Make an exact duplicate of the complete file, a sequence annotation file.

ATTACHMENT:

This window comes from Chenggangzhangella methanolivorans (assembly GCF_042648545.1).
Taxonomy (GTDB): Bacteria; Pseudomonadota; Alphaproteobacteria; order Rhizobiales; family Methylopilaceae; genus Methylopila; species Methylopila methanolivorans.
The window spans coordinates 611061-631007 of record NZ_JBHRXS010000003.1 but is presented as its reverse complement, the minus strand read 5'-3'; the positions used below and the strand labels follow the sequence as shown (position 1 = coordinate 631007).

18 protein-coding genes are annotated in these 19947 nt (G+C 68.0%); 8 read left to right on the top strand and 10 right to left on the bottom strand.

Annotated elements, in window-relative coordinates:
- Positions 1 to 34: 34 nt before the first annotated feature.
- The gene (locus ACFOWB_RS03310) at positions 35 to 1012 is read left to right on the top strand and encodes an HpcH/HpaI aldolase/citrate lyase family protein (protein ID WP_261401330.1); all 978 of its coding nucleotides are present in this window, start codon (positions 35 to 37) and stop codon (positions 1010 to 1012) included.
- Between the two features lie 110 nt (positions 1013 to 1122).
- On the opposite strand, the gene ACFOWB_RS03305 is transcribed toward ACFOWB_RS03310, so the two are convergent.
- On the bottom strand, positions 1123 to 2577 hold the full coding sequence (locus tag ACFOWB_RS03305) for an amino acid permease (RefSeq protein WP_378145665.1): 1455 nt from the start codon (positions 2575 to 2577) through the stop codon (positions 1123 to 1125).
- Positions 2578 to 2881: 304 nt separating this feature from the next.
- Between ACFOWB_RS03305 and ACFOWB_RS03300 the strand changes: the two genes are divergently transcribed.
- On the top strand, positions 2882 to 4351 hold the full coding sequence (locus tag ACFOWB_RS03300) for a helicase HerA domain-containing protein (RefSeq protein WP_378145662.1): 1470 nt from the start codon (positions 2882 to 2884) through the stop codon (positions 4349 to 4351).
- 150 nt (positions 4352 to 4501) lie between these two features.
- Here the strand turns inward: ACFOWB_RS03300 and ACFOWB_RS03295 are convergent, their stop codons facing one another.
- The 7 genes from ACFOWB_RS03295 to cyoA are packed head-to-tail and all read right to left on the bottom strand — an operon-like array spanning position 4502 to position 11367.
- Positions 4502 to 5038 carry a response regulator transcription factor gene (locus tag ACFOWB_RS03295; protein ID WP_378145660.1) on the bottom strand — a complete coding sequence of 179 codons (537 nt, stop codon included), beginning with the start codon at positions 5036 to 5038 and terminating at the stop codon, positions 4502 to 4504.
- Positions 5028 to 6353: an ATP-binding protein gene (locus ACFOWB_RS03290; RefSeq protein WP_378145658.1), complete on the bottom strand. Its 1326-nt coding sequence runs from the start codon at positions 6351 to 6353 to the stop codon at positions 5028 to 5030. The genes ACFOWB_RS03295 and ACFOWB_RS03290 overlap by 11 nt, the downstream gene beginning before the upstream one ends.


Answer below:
This window comes from Chenggangzhangella methanolivorans (assembly GCF_042648545.1).
Taxonomy (GTDB): Bacteria; Pseudomonadota; Alphaproteobacteria; order Rhizobiales; family Methylopilaceae; genus Methylopila; species Methylopila methanolivorans.
The window spans coordinates 611061-631007 of record NZ_JBHRXS010000003.1 but is presented as its reverse complement, the minus strand read 5'-3'; the positions used below and the strand labels follow the sequence as shown (position 1 = coordinate 631007).

18 protein-coding genes are annotated in these 19947 nt (G+C 68.0%); 8 read left to right on the top strand and 10 right to left on the bottom strand.

Annotated elements, in window-relative coordinates:
- Positions 1 to 34: 34 nt before the first annotated feature.
- The gene (locus ACFOWB_RS03310) at positions 35 to 1012 is read left to right on the top strand and encodes an HpcH/HpaI aldolase/citrate lyase family protein (protein ID WP_261401330.1); all 978 of its coding nucleotides are present in this window, start codon (positions 35 to 37) and stop codon (positions 1010 to 1012) included.
- Between the two features lie 110 nt (positions 1013 to 1122).
- On the opposite strand, the gene ACFOWB_RS03305 is transcribed toward ACFOWB_RS03310, so the two are convergent.
- On the bottom strand, positions 1123 to 2577 hold the full coding sequence (locus tag ACFOWB_RS03305) for an amino acid permease (RefSeq protein WP_378145665.1): 1455 nt from the start codon (positions 2575 to 2577) through the stop codon (positions 1123 to 1125).
- Positions 2578 to 2881: 304 nt separating this feature from the next.
- Between ACFOWB_RS03305 and ACFOWB_RS03300 the strand changes: the two genes are divergently transcribed.
- On the top strand, positions 2882 to 4351 hold the full coding sequence (locus tag ACFOWB_RS03300) for a helicase HerA domain-containing protein (RefSeq protein WP_378145662.1): 1470 nt from the start codon (positions 2882 to 2884) through the stop codon (positions 4349 to 4351).
- 150 nt (positions 4352 to 4501) lie between these two features.
- Here the strand turns inward: ACFOWB_RS03300 and ACFOWB_RS03295 are convergent, their stop codons facing one another.
- The 7 genes from ACFOWB_RS03295 to cyoA are packed head-to-tail and all read right to left on the bottom strand — an operon-like array spanning position 4502 to position 11367.
- Positions 4502 to 5038 carry a response regulator transcription factor gene (locus tag ACFOWB_RS03295; protein ID WP_378145660.1) on the bottom strand — a complete coding sequence of 179 codons (537 nt, stop codon included), beginning with the start codon at positions 5036 to 5038 and terminating at the stop codon, positions 4502 to 4504.
- Positions 5028 to 6353: an ATP-binding protein gene (locus ACFOWB_RS03290; RefSeq protein WP_378145658.1), complete on the bottom strand. Its 1326-nt coding sequence runs from the start codon at positions 6351 to 6353 to the stop codon at positions 5028 to 5030. The genes ACFOWB_RS03295 and ACFOWB_RS03290 overlap by 11 nt, the downstream gene beginning before the upstream one ends.